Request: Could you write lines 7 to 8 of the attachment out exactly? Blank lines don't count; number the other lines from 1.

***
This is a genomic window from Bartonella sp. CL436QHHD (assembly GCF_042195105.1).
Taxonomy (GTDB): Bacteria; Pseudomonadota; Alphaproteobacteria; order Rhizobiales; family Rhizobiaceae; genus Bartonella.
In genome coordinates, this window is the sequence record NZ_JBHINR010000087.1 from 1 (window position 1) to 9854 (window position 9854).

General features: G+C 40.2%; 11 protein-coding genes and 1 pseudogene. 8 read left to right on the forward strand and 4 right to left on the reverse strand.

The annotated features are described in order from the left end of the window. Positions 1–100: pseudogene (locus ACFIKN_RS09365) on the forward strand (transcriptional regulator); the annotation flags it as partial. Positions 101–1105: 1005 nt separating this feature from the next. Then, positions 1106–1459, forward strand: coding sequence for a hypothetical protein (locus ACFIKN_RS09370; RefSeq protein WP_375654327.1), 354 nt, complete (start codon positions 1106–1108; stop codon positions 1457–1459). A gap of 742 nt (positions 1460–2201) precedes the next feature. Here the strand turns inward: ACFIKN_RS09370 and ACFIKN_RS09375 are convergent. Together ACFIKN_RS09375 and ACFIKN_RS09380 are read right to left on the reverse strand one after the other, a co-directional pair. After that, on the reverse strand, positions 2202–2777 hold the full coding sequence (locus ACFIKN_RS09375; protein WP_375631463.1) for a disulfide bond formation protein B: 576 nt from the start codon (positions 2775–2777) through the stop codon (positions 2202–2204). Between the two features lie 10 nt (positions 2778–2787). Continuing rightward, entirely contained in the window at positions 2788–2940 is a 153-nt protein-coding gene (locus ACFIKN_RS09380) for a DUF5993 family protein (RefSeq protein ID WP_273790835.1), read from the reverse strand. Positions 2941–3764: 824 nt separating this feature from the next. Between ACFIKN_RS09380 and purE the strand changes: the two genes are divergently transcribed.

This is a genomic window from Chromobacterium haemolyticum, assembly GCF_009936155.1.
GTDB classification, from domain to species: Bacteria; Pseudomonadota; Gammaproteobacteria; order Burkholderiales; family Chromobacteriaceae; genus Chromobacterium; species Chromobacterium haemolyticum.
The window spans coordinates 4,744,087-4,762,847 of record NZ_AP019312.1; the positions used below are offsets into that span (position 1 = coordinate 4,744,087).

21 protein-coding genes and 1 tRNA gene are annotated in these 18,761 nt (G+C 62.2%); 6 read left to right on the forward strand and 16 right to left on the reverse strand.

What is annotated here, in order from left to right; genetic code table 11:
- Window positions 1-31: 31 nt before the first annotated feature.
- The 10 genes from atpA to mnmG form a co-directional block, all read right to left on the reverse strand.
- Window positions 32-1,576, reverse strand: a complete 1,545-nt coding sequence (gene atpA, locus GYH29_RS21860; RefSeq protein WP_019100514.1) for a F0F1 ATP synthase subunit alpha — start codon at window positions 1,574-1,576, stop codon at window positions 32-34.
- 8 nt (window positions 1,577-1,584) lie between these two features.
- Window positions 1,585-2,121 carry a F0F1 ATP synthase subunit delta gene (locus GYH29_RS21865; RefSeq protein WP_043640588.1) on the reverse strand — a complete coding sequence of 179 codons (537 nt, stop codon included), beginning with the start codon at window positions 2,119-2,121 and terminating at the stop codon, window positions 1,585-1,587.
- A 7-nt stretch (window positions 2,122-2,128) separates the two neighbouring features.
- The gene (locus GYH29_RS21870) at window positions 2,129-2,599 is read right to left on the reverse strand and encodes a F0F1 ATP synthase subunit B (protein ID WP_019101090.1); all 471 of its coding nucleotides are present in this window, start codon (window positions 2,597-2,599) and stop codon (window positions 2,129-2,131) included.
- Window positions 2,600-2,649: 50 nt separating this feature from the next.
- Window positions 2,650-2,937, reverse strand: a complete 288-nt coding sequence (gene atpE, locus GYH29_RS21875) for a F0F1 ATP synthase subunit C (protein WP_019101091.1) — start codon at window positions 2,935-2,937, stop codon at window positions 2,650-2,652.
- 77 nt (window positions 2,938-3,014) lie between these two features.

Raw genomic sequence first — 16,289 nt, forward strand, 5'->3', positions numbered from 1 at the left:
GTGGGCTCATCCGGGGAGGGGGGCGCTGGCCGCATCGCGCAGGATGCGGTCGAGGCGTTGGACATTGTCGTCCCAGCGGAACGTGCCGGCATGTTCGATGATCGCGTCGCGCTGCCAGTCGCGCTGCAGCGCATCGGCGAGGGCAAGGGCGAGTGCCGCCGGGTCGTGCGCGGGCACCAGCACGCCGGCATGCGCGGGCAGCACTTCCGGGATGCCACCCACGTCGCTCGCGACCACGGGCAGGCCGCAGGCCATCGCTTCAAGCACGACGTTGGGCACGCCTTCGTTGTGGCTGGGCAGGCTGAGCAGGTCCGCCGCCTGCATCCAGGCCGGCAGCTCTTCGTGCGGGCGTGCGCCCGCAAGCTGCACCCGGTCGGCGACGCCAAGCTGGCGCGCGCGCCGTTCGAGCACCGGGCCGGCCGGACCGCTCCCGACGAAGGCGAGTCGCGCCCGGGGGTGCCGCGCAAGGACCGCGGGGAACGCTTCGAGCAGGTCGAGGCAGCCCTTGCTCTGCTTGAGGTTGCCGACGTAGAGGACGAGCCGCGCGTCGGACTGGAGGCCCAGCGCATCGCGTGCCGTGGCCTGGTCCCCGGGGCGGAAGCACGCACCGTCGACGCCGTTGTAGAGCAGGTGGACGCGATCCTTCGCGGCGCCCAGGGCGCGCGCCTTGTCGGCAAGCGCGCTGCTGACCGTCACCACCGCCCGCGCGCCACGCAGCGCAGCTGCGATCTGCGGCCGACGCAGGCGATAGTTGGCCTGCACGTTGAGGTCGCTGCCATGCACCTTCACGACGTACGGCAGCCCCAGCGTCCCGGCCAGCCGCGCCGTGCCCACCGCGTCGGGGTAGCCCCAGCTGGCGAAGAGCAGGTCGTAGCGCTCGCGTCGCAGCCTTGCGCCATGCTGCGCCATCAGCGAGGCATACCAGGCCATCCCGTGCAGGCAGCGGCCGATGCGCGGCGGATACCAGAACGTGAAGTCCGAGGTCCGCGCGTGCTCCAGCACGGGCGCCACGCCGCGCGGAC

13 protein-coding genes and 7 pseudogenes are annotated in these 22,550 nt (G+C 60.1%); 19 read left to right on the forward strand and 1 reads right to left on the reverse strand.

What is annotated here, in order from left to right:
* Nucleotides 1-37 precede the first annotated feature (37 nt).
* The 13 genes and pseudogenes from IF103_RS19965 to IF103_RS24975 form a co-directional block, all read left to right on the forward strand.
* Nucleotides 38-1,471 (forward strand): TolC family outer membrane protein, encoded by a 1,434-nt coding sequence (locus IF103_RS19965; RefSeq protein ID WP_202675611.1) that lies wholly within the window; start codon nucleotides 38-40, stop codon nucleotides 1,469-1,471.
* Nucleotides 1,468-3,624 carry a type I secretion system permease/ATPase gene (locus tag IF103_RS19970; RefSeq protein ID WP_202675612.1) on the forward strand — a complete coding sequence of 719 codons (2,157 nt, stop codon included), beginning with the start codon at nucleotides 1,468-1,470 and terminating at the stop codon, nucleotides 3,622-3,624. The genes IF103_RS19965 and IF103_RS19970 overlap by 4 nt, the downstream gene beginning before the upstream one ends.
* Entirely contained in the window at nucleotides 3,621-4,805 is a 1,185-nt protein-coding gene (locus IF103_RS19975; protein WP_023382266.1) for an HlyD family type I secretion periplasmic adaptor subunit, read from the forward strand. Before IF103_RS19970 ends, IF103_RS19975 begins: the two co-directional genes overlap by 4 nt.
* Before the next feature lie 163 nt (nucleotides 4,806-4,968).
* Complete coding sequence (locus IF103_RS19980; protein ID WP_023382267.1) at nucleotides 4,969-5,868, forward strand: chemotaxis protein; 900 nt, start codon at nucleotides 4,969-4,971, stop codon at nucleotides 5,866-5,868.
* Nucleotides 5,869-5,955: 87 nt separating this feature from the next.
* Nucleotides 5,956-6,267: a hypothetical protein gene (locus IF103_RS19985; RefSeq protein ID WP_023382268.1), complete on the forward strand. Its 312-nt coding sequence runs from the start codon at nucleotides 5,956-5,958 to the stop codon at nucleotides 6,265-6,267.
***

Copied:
GTDB classification, from domain to species: Bacteria; Pseudomonadota; Gammaproteobacteria; order Burkholderiales; family Chromobacteriaceae; genus Chromobacterium; species Chromobacterium haemolyticum.
The window spans coordinates 4,744,087-4,762,847 of record NZ_AP019312.1; the positions used below are offsets into that span (position 1 = coordinate 4,744,087).